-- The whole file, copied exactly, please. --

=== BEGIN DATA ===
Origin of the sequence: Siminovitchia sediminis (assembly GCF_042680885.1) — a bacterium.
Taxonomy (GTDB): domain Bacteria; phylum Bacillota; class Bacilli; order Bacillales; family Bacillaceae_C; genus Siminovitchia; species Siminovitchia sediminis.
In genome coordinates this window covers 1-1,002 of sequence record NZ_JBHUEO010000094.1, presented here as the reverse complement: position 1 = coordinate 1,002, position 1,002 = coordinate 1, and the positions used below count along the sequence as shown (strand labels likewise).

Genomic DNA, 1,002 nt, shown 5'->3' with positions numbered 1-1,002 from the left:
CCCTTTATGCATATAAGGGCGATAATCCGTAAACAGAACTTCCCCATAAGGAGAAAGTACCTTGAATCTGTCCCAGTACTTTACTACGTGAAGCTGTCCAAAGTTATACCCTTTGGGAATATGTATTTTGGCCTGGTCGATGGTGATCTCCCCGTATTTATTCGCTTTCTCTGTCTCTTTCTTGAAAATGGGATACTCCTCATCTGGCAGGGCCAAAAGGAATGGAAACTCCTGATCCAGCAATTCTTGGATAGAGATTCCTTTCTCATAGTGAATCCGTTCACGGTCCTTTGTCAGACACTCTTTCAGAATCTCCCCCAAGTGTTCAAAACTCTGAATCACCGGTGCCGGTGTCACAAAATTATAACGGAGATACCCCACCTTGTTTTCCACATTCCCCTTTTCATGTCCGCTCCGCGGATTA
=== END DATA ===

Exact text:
Origin of the sequence: Siminovitchia sediminis (assembly GCF_042680885.1) — a bacterium.
Taxonomy (GTDB): domain Bacteria; phylum Bacillota; class Bacilli; order Bacillales; family Bacillaceae_C; genus Siminovitchia; species Siminovitchia sediminis.
In genome coordinates this window covers 1-1,002 of sequence record NZ_JBHUEO010000094.1, presented here as the reverse complement: position 1 = coordinate 1,002, position 1,002 = coordinate 1, and the positions used below count along the sequence as shown (strand labels likewise).

Genomic DNA, 1,002 nt, shown 5'->3' with positions numbered 1-1,002 from the left:
CCCTTTATGCATATAAGGGCGATAATCCGTAAACAGAACTTCCCCATAAGGAGAAAGTACCTTGAATCTGTCCCAGTACTTTACTACGTGAAGCTGTCCAAAGTTATACCCTTTGGGAATATGTATTTTGGCCTGGTCGATGGTGATCTCCCCGTATTTATTCGCTTTCTCTGTCTCTTTCTTGAAAATGGGATACTCCTCATCTGGCAGGGCCAAAAGGAATGGAAACTCCTGATCCAGCAATTCTTGGATAGAGATTCCTTTCTCATAGTGAATCCGTTCACGGTCCTTTGTCAGACACTCTTTCAGAATCTCCCCCAAGTGTTCAAAACTCTGAATCACCGGTGCCGGTGTCACAAAATTATAACGGAGATACCCCACCTTGTTTTCCACATTCCCCTTTTCATGTCCGCTCCGCGGATTA